Gillian Bird (Australia), speaking on behalf of the Friends of the Comprehensive Nuclear‑Test‑Ban Treaty, said that the very existence of this International Day is a testament to the de facto norm against nuclear testing. Welcoming advances made by the Comprehensive Nuclear‑Test‑Ban Treaty Organization in ensuring that the instrument’s verification regime is robust and world‑class, she urged all States that have not yet done so, especially the remaining eight Annex 2 States, to sign and ratify the Treaty without delay.

Teodoro L. Locsin, Jr. (Philippines), speaking on behalf of the Association of Southeast Asian Nations (ASEAN), denounced the conduct of nuclear-weapon testing or any other nuclear explosions. He reiterated ASEAN’s commitment to remaining a zone free of nuclear weapons and all weapons of mass destruction. As specified under article 3 of the Bangkok Treaty, each State party undertakes not to allow, anywhere inside its territory, the testing or use of nuclear weapons. He also welcomed the inter‑Korean summits as well as the summit between the United States and the Democratic People’s Republic of Korea.

Joanne Adamson, European Union delegation, said the response of the Comprehensive Nuclear‑Test‑Ban Treaty Organization to the six nuclear tests conducted by the Democratic People’s Republic of Korea demonstrated its invaluable role in quickly providing reliable and independent data, thereby enabling the international community to react appropriately and swiftly. As a strong supporter of the international nuclear non‑proliferation and disarmament regime, the European Union hopes that the positive momentum will bring about tangible progress leading to the verifiable closure of that country’s nuclear test sites. Noting that all of the bloc’s member States have signed and ratified the Treaty, she added that the International Day highlights the urgent need for the Treaty’s entry into force.

Kairat Umarov (Kazakhstan) recalled the Soviet nuclear tests conducted on his country’s territory, pointing out that more than 1.5 million Kazakh victims are still experiencing the horrors today. By celebrating the International Day, Kazakhstan raises its voice for its own victims as well as those in Japan, the Marshall Islands and all the other places where people have suffered and continue to suffer. Nuclear weapons are incompatible with a peaceful and secure future, he emphasized. “No one in the world should have to repeat and suffer like we have,” he added, urging the “remaining minority” to ratify the Treaty.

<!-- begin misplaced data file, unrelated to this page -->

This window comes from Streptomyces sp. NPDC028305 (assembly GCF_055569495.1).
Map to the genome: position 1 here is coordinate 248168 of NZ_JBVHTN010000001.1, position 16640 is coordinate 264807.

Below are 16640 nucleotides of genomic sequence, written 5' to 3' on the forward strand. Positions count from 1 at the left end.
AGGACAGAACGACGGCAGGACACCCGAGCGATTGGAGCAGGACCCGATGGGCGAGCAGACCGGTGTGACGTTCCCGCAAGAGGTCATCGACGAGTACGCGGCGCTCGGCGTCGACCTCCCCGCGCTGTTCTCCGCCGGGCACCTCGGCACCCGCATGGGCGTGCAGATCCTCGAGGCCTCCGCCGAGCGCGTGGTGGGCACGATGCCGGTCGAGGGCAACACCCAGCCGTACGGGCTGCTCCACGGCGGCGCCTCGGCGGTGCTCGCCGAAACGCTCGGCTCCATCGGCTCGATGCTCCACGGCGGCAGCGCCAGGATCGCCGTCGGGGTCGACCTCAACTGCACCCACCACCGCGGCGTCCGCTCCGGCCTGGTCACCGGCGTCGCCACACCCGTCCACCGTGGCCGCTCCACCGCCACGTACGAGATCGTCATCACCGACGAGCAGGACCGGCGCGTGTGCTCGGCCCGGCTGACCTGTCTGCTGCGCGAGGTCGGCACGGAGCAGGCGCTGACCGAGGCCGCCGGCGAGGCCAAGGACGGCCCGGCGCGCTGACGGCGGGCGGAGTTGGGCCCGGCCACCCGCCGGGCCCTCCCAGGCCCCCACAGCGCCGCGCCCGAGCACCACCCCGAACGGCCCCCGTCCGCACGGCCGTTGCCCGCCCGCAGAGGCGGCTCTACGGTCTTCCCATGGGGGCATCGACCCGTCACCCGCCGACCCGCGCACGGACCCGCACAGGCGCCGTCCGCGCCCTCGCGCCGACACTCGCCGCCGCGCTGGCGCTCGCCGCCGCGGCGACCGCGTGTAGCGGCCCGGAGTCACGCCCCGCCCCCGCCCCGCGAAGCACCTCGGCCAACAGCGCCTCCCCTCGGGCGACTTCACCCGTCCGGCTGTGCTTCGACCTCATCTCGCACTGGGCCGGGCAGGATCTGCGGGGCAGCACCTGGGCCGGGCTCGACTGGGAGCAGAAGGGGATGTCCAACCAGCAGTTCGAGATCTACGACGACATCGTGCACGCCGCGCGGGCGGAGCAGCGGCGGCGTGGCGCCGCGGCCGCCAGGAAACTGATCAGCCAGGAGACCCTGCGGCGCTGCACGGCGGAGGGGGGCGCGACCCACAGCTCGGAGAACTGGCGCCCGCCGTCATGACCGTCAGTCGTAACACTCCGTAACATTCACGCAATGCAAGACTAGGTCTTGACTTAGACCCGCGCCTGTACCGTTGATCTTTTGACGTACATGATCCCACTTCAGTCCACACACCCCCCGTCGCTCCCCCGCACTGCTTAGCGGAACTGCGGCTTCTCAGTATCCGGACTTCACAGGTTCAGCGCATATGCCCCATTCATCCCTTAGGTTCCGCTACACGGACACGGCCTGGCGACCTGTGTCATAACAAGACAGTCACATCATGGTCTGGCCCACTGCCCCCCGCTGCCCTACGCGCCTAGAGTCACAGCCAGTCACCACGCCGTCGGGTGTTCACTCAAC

Many other speakers welcomed advances made by the Comprehensive Nuclear‑Test‑Ban Treaty Organization. The representative of Bangladesh commended its building of a strong verification regime by developing and effectively maintaining a system capable of quickly detecting a nuclear explosion. Vitavas Srivihok (Thailand) said that in a few weeks, his country will deposit the instruments of ratification of the Comprehensive Nuclear‑Test‑Ban Treaty. The Government of Thailand will continue to do its part to contribute to the verification regime by hosting two international monitoring stations and supporting the mutually reinforcing links between the Treaty and other related instruments.

Mohammed Bahr Aluloom (Iraq) called for strict measures to prevent terrorists and armed groups from getting their hands on nuclear weapons. Anayansi Rodríguez Camejo (Cuba) expressed concern over the growing role of nuclear weapons in the military and defence sectors. “It is alarming that nuclear‑weapons States continue to develop new nuclear weapons,” she added. Echoing a similar sentiment, Rodrigo Carazo Zeledón (Costa Rica) rejected the premise that nuclear weapons contribute to security. It is essential to comply with international non‑proliferation obligations, especially in the current international situation, he stressed. In a similar vein, Gholamali Khoshroo (Iran) said that, at a time when all those in possession of nuclear weapons have plans to further modernize and upgrade, ending the testing of nuclear weapons is of the utmost importance. Nuclear weapons tests must be prohibited, including through simulation by supercomputers and subcritical testing.

Satyendra Prasad (Fiji) said that his country has witnessed the terrifying and tragic effects of nuclear weapons testing in the Pacific region. The health problems that Fiji and many other Pacific countries face as a result, the effects on marine life, and the impact on fragile subsea structures, remain largely unknown and poorly researched, he emphasized, pointing out that around 300 nuclear tests took place in French Polynesia between 1966 and 1974, and there is clear evidence of suffering all around among that Territory’s communities.

Also speaking today were representatives of Austria, Italy, Belgium, Mexico, Nigeria, El Salvador, China, South Africa, Indonesia, Argentina, Uruguay, Brazil and Peru, as well as the Holy See.
Parent ID
Asset ID